Poet’s festival date by Royal request

Poet Jennifer Gordon-Russell with some of the books her poetry has been published in. GM019167
Poet Jennifer Gordon-Russell with some of the books her poetry has been published in. GM019167
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A SUCCESSFUL Morpeth poet is making her mark in a new country, by Royal appointment.

Jenny Wallum, who writes mainly under her maiden name Jennifer Gordon-Russell, has already seen her work published in more than 20 books, including a number dedicated purely to her own work.

United Press has recently published a collection of her poems in Moments To Share Anew, and in the autumn a new book, Ten of the Best, is scheduled to come out.

But in the meantime Mrs Wallum has collaborated with two other writers to produce The Word Weavers.

The book is a collection of poems by the Morpeth poet, along with Rosa ‘Bing’ Carrion from the Philippines and Kezang Penjor, of Bhutan.

It has so impressed the Queen Mother of Bhutan that she invited the trio to take part in its Mountain Echoes festival this month.

Mrs Wallum, who splits her time between Morpeth, Sweden and the Philippines, could not attend in person as she is currently in the UK, but her poems have been read and studied at the festival.

“I won a literary festival in the British Virgin Islands in 1979, but that is the only other festival I have been in, until now,” she said.

“The Queen Mother of Bhutan was visiting the Philippines and I helped with an event to help raise funds for her charity. One of her friends is also a friend of mine, who is one of the other poets in the book, so that’s how it came about.

“All of us in the book are deep writers so you can read the work on the surface and there are aspects of my travels and of Morpeth, but there is always an underlying message in the poems.”

The Word Weavers was published in the Philippines last month. It will raise funds for the poets’ chosen charities.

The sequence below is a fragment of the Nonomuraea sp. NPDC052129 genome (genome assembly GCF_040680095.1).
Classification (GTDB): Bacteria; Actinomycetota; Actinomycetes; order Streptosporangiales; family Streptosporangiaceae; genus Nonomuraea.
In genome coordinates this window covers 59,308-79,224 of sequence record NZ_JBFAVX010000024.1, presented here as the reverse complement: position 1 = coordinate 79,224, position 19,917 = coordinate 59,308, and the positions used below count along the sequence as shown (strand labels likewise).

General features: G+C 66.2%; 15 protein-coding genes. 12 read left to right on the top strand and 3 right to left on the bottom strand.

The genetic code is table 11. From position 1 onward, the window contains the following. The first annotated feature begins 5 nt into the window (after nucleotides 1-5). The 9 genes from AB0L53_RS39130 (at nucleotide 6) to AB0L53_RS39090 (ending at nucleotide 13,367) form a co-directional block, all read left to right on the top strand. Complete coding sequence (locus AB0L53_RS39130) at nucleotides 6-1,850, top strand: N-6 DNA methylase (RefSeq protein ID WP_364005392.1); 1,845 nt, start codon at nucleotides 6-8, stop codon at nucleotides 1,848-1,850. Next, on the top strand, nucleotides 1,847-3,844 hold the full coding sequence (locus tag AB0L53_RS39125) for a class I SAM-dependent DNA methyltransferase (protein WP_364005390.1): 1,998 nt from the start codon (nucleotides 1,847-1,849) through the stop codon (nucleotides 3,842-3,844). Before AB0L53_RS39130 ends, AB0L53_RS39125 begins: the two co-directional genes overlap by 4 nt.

Mrs Wallum’s share will go to the Entrepreneur Volunteer Association (EVA) Charity Foundation, which she founded in the Philippines in 1991 to organise livelihood projects for people displaced by the eruption of Mount Pinatubo.

Within three years equipment, microloans, training and educational scholarships were being offered through the charity, as well as other services requested by tribal elders.

The programme moved into school building projects in 2000 and to date 45 schools have been built.

The Morpeth community has been involved in supporting the schemes, particularly through Morpeth Lions Club.

Mrs Wallum, who was awarded the MBE for her charity work, said: “The proceeds from the book will go to three charities – EVA from my share, the Bhutan charity run by the Queen Mother, and to help a clinic in Marinduque in the Philippines.

“It is a very challenging year for EVA because the tax has changed and we have to change all our office receipts, but we still have volunteers who work for free, I still work for free and we are still building schools and are still offering scholarships.

“We have built 45 schools and in many cases the Government comes along, runs them and builds extensions.

“This is a charity that gives 95 per cent of its funds to the projects. The other five per cent is for the red tape, which has to be done to make us legal. We still get support from the Morpeth community, which is a constant encouragement.”

Mrs Wallum first showed her writing skill while a pupil at Stannington Primary School when her headteacher said she would one day be published. In recent years she has won several competitions run by United Press.